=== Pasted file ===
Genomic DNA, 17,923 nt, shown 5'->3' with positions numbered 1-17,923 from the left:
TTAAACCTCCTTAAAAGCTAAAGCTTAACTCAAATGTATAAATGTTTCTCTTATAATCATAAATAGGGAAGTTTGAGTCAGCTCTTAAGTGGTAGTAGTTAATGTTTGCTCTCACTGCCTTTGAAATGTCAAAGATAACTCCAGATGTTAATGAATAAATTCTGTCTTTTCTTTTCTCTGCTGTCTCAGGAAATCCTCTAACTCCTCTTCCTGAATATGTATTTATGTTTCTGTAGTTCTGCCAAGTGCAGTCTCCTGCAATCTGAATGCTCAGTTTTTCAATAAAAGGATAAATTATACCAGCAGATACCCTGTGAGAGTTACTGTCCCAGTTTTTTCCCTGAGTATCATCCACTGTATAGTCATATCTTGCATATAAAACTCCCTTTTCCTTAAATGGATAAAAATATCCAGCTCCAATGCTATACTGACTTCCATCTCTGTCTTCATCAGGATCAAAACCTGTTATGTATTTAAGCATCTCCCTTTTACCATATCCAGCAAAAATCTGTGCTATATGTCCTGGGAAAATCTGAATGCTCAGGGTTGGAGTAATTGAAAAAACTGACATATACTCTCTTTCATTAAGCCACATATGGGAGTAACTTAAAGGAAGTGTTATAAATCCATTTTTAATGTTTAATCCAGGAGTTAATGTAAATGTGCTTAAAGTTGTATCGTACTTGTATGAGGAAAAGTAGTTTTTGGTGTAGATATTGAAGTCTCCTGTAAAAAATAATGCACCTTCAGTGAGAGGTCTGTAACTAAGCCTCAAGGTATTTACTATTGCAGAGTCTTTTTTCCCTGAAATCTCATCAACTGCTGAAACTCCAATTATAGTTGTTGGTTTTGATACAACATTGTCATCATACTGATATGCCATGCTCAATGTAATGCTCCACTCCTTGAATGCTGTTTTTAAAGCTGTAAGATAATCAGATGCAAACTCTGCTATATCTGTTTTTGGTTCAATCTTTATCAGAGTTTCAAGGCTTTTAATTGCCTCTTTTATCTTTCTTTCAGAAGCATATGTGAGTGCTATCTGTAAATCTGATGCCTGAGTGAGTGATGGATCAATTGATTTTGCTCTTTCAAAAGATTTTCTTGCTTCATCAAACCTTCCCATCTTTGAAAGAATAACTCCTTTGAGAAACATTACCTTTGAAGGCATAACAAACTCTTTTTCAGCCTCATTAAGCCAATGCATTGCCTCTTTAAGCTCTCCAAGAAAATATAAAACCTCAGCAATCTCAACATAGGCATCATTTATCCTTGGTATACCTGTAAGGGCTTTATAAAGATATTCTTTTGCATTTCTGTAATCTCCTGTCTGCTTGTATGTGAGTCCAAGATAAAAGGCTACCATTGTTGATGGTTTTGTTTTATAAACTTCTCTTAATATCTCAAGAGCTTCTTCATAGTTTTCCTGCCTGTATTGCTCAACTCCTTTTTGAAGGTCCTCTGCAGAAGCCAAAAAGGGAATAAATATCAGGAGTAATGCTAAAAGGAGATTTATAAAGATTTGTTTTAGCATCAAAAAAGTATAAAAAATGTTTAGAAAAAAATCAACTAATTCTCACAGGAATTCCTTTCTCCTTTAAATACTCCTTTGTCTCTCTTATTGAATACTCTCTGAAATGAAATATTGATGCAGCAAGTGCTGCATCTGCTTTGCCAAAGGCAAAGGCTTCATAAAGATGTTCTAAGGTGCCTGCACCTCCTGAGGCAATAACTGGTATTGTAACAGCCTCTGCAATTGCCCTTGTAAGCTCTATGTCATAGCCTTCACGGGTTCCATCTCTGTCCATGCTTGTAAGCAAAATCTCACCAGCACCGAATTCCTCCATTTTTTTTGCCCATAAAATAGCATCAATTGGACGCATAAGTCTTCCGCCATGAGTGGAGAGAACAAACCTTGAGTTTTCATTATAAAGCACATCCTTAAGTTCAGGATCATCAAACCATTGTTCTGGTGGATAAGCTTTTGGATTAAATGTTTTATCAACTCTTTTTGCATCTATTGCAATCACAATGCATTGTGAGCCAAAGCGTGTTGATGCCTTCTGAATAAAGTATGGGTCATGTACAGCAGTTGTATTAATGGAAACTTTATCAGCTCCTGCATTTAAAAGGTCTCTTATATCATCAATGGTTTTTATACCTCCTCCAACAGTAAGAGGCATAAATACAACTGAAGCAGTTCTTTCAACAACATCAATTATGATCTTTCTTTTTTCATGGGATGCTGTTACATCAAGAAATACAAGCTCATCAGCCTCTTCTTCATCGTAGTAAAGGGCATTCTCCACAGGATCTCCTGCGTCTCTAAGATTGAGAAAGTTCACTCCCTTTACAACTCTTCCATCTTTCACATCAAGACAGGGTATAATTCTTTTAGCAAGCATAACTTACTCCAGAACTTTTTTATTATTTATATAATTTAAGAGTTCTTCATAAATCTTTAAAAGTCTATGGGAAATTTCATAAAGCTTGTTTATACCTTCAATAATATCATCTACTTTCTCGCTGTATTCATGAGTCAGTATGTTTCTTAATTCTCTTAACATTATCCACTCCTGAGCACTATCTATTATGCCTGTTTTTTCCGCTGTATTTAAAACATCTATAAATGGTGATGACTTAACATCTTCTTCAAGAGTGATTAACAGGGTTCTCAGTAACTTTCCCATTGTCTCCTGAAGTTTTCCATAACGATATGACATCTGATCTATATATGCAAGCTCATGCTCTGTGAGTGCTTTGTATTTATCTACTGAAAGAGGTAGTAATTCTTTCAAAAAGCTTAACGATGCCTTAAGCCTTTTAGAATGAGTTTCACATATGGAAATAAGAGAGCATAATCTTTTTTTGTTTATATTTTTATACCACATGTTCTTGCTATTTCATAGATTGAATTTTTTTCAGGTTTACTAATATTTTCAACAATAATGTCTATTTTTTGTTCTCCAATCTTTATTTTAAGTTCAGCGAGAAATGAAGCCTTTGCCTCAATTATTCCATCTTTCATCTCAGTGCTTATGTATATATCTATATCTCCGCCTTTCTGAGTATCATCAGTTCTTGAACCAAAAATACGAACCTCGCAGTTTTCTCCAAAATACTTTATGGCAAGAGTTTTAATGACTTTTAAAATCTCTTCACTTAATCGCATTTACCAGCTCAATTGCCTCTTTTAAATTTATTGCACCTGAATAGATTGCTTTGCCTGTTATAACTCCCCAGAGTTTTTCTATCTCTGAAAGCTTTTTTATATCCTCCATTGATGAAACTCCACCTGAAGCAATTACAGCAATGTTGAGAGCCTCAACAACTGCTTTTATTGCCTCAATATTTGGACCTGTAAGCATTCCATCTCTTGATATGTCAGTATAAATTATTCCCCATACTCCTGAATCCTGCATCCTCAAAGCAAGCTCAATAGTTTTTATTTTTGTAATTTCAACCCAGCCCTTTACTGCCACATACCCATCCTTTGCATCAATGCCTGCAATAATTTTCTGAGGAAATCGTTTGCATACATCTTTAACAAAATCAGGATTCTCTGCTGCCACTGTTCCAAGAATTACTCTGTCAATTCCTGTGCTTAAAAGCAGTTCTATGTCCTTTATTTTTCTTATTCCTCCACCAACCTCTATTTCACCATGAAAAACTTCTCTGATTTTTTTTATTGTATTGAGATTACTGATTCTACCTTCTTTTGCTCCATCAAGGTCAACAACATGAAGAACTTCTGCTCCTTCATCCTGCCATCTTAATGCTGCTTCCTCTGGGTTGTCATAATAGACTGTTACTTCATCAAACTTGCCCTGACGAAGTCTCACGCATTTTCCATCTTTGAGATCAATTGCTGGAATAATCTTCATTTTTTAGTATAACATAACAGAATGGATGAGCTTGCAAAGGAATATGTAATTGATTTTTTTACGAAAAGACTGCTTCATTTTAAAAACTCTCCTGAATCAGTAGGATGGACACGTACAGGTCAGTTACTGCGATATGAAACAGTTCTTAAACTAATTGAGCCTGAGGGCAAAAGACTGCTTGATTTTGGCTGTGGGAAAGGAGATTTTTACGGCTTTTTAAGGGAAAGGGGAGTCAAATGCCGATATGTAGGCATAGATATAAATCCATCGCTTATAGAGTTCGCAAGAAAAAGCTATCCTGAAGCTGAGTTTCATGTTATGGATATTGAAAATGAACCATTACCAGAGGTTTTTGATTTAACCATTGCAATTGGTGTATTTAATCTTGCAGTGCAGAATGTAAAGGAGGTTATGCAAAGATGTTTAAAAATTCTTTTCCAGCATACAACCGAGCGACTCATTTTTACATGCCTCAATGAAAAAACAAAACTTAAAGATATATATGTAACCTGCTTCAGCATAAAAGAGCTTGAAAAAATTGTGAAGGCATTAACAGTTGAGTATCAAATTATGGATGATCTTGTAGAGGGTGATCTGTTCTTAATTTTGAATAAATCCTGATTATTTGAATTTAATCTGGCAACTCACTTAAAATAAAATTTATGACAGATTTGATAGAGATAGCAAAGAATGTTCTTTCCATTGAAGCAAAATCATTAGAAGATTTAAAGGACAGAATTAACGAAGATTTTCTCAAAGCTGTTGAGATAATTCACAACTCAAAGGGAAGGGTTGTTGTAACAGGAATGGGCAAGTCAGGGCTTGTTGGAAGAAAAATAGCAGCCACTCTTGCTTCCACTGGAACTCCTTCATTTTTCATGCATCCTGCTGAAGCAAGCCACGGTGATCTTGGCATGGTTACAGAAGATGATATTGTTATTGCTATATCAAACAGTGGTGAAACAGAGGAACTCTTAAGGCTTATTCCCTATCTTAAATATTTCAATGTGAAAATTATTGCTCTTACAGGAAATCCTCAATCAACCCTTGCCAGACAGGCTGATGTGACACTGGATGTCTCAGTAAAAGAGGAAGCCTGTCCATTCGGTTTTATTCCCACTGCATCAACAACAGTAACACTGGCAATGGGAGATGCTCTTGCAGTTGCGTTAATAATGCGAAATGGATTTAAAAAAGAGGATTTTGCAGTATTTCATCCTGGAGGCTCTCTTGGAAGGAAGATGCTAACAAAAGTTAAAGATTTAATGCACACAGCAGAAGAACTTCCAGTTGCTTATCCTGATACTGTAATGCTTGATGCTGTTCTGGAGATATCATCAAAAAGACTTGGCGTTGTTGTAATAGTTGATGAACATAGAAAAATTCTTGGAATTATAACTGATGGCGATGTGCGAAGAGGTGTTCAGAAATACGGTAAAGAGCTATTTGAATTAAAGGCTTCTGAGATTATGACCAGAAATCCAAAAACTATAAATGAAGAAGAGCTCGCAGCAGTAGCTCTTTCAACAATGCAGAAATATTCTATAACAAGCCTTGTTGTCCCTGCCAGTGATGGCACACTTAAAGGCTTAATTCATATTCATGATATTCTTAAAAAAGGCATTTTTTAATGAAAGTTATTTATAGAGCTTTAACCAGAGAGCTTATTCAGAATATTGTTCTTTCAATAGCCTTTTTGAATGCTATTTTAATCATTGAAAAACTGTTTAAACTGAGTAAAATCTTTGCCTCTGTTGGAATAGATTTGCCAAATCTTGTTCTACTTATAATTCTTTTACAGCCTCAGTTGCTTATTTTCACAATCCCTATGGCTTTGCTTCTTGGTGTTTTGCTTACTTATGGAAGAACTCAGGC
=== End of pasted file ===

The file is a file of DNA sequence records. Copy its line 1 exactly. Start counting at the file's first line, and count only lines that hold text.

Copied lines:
Genomic DNA, 17,923 nt, shown 5'->3' with positions numbered 1-17,923 from the left: